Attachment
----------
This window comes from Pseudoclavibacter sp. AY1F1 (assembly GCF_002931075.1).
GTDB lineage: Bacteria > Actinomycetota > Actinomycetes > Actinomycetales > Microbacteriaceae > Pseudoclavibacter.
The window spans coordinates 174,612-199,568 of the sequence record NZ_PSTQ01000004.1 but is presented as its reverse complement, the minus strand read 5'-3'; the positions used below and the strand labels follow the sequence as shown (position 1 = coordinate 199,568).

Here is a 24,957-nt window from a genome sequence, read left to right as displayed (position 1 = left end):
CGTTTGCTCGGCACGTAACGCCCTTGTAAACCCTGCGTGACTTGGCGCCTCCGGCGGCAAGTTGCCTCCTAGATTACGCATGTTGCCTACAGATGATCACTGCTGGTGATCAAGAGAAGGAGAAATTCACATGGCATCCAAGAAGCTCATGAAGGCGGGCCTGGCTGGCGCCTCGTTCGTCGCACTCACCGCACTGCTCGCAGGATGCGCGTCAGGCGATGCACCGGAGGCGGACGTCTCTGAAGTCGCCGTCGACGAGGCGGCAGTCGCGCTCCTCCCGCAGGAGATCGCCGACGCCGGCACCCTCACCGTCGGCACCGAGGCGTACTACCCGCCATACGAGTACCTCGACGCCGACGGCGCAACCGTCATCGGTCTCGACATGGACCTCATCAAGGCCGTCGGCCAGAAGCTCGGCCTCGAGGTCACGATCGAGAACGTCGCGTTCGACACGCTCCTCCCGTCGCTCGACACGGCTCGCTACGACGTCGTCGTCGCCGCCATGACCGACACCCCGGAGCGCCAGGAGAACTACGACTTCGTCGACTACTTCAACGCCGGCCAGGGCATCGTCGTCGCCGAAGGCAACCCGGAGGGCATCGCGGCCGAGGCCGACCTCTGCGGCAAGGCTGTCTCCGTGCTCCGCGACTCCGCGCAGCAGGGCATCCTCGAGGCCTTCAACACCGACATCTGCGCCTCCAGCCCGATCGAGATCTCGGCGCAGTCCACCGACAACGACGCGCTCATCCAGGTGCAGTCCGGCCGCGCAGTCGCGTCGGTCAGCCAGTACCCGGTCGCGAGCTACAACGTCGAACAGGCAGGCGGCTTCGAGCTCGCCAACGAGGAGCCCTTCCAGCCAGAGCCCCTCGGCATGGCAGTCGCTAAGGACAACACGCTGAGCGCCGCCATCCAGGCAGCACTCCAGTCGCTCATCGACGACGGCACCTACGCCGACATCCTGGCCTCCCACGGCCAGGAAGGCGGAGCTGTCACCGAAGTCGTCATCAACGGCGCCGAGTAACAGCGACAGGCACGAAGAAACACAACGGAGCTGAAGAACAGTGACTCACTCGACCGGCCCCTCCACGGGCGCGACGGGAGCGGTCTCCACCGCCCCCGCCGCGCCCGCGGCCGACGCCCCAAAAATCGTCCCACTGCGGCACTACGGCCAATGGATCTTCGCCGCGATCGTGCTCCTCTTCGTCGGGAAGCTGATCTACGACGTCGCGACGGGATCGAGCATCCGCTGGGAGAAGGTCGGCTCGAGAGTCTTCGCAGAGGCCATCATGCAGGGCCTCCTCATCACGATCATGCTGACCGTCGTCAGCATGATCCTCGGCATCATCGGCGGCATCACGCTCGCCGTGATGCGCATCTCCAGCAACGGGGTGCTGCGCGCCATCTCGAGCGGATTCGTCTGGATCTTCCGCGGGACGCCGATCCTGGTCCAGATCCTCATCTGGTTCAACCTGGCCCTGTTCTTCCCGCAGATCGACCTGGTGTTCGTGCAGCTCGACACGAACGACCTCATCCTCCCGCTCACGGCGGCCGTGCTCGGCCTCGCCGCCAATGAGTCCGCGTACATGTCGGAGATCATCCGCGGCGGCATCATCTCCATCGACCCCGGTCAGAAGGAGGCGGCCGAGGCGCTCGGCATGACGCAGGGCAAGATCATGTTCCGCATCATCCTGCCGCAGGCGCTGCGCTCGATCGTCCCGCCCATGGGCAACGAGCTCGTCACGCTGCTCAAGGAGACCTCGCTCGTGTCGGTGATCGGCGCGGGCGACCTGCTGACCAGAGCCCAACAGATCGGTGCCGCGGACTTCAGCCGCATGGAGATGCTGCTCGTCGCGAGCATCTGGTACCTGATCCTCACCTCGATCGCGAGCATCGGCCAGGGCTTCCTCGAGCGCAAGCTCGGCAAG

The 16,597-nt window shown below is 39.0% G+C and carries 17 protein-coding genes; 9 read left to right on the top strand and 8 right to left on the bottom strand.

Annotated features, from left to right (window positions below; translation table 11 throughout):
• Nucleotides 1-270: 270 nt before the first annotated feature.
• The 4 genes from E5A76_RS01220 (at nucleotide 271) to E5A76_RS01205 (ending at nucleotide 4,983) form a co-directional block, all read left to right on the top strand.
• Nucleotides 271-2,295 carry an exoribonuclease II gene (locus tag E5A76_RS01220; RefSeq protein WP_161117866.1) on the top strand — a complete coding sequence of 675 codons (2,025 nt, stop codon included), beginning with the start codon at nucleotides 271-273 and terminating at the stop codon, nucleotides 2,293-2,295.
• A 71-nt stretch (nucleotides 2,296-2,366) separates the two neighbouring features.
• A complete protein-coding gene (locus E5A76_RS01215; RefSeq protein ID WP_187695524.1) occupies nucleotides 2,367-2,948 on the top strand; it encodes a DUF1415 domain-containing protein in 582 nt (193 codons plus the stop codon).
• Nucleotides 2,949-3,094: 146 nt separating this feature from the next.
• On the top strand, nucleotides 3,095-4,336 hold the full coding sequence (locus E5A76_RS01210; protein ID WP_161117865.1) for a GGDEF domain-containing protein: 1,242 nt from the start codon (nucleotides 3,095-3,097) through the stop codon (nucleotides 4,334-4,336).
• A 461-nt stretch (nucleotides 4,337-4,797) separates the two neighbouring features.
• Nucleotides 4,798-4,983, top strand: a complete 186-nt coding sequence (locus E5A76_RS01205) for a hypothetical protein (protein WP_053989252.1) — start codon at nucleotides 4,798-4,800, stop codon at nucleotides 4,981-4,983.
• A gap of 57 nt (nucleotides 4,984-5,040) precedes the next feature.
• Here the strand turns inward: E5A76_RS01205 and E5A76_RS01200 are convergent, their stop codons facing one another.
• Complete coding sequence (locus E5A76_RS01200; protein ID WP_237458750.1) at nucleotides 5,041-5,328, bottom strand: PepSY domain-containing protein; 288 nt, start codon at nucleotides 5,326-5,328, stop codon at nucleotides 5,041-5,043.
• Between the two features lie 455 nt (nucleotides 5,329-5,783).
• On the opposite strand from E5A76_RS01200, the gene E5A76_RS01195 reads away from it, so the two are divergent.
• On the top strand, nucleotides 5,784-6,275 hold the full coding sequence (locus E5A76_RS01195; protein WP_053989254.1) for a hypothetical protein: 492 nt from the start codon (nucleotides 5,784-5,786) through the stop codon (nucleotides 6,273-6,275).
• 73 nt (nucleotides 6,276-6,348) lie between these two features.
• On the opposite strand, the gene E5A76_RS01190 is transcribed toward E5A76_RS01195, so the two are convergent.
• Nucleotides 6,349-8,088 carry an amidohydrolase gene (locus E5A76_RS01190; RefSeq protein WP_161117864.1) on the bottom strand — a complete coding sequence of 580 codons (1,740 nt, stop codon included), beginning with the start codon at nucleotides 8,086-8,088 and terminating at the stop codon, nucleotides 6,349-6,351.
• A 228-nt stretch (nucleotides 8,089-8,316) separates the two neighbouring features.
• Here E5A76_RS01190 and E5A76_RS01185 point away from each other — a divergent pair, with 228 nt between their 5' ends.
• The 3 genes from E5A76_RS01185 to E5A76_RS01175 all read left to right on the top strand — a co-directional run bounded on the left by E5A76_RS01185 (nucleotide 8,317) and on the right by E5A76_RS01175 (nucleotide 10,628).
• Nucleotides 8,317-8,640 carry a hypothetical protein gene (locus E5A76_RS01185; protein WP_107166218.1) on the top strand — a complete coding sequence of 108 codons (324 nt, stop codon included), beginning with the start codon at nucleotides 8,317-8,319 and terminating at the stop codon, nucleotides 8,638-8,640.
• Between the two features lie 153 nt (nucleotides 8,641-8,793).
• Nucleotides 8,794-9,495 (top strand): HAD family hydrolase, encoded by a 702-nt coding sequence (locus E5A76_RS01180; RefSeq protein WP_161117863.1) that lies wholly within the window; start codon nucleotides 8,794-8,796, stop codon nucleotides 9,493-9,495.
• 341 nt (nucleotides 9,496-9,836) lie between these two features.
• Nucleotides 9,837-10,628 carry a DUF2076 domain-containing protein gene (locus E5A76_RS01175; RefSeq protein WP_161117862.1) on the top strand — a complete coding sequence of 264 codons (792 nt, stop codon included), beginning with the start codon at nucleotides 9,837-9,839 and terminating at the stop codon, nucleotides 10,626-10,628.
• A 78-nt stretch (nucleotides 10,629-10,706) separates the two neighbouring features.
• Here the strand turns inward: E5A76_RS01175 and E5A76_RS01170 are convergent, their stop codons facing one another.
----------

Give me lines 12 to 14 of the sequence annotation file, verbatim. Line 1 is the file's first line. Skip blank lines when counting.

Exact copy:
• A complete protein-coding gene (locus E5A76_RS01215; RefSeq protein ID WP_187695524.1) occupies nucleotides 2,367-2,948 on the top strand; it encodes a DUF1415 domain-containing protein in 582 nt (193 codons plus the stop codon).
• Nucleotides 2,949-3,094: 146 nt separating this feature from the next.
• On the top strand, nucleotides 3,095-4,336 hold the full coding sequence (locus E5A76_RS01210; protein ID WP_161117865.1) for a GGDEF domain-containing protein: 1,242 nt from the start codon (nucleotides 3,095-3,097) through the stop codon (nucleotides 4,334-4,336).